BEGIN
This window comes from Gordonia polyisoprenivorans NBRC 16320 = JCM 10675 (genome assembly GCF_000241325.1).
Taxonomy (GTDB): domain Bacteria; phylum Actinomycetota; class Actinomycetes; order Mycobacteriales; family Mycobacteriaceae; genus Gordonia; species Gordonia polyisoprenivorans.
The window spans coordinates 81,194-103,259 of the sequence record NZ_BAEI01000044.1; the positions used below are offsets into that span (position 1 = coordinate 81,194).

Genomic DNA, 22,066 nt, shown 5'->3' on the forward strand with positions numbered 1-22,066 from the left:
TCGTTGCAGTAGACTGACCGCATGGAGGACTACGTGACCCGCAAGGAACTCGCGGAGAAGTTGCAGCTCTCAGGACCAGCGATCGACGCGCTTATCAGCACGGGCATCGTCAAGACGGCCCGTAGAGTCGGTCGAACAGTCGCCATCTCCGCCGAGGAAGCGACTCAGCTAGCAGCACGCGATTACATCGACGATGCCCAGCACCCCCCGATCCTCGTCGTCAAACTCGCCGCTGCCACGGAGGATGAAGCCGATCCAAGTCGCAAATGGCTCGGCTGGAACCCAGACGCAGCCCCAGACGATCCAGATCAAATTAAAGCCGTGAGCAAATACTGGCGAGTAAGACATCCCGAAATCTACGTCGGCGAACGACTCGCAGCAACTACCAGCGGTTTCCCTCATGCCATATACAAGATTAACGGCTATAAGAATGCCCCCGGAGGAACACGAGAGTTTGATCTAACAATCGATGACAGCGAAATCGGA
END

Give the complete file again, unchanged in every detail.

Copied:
This window comes from Gordonia polyisoprenivorans NBRC 16320 = JCM 10675 (genome assembly GCF_000241325.1).
Taxonomy (GTDB): domain Bacteria; phylum Actinomycetota; class Actinomycetes; order Mycobacteriales; family Mycobacteriaceae; genus Gordonia; species Gordonia polyisoprenivorans.
The window spans coordinates 81,194-103,259 of the sequence record NZ_BAEI01000044.1; the positions used below are offsets into that span (position 1 = coordinate 81,194).

Genomic DNA, 22,066 nt, shown 5'->3' on the forward strand with positions numbered 1-22,066 from the left:
TCGTTGCAGTAGACTGACCGCATGGAGGACTACGTGACCCGCAAGGAACTCGCGGAGAAGTTGCAGCTCTCAGGACCAGCGATCGACGCGCTTATCAGCACGGGCATCGTCAAGACGGCCCGTAGAGTCGGTCGAACAGTCGCCATCTCCGCCGAGGAAGCGACTCAGCTAGCAGCACGCGATTACATCGACGATGCCCAGCACCCCCCGATCCTCGTCGTCAAACTCGCCGCTGCCACGGAGGATGAAGCCGATCCAAGTCGCAAATGGCTCGGCTGGAACCCAGACGCAGCCCCAGACGATCCAGATCAAATTAAAGCCGTGAGCAAATACTGGCGAGTAAGACATCCCGAAATCTACGTCGGCGAACGACTCGCAGCAACTACCAGCGGTTTCCCTCATGCCATATACAAGATTAACGGCTATAAGAATGCCCCCGGAGGAACACGAGAGTTTGATCTAACAATCGATGACAGCGAAATCGGA